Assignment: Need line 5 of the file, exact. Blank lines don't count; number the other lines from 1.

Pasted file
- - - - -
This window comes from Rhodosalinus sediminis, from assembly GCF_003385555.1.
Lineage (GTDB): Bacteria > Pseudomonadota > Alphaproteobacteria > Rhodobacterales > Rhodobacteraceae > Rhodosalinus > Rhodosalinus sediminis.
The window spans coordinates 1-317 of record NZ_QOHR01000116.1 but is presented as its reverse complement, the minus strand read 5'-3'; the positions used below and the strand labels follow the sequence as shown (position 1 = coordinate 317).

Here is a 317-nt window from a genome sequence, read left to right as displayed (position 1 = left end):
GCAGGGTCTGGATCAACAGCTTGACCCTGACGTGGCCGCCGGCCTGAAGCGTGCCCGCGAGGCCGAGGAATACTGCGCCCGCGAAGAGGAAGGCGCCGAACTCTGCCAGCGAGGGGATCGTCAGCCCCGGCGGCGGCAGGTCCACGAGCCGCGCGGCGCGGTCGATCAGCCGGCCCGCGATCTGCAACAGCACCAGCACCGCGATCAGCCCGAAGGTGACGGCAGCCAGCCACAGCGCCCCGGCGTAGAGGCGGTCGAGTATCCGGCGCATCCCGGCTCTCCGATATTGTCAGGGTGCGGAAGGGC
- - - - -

GCAGGGTCTGGATCAACAGCTTGACCCTGACGTGGCCGCCGGCCTGAAGCGTGCCCGCGAGGCCGAGGAATACTGCGCCCGCGAAGAGGAAGGCGCCGAACTCTGCCAGCGAGGGGATCGTCAGCCCCGGCGGCGGCAGGTCCACGAGCCGCGCGGCGCGGTCGATCAGCCGGCCCGCGATCTGCAACAGCACCAGCACCGCGATCAGCCCGAAGGTGACGGCAGCCAGCCACAGCGCCCCGGCGTAGAGGCGGTCGAGTATCCGGCGCATCCCGGCTCTCCGATATTGTCAGGGTGCGGAAGGGC